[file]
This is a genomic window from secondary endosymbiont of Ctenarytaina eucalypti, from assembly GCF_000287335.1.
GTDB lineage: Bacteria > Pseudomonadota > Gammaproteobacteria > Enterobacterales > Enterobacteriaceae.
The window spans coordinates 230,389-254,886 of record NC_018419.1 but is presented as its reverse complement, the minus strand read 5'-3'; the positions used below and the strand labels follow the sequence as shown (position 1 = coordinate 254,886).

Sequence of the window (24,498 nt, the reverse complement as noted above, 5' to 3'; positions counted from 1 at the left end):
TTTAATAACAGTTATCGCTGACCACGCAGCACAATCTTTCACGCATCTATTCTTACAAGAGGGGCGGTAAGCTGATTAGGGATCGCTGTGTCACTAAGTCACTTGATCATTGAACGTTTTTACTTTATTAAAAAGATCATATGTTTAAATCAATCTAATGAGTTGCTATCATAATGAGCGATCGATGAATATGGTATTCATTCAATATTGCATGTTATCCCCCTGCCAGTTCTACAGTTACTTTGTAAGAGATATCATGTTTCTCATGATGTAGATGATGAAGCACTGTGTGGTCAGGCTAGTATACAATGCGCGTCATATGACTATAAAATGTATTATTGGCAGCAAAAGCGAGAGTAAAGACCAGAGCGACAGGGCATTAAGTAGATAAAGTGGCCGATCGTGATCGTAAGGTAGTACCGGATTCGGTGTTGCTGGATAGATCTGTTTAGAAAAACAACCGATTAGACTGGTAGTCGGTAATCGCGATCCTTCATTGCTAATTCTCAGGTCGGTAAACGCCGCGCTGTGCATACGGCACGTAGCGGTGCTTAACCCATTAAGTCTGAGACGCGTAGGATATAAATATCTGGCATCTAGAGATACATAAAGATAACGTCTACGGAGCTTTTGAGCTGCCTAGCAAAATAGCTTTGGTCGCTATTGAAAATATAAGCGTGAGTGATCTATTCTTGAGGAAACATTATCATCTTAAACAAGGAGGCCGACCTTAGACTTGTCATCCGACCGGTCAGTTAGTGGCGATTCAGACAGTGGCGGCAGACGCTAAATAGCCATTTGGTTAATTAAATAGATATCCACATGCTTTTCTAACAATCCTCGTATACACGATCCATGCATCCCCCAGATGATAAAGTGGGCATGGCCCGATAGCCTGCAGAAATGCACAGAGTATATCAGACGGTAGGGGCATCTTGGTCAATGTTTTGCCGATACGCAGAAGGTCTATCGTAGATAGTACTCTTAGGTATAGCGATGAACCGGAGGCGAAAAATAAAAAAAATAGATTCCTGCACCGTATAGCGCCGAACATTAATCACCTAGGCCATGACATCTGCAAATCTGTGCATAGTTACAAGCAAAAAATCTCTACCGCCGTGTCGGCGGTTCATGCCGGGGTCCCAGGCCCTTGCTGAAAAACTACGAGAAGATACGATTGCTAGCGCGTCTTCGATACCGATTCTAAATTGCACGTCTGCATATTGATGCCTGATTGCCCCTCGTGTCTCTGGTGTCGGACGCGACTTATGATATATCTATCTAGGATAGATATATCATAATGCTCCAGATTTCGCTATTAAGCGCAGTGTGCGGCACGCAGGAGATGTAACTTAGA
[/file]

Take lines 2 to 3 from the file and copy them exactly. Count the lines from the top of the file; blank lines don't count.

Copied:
GTDB lineage: Bacteria > Pseudomonadota > Gammaproteobacteria > Enterobacterales > Enterobacteriaceae.
The window spans coordinates 230,389-254,886 of record NC_018419.1 but is presented as its reverse complement, the minus strand read 5'-3'; the positions used below and the strand labels follow the sequence as shown (position 1 = coordinate 254,886).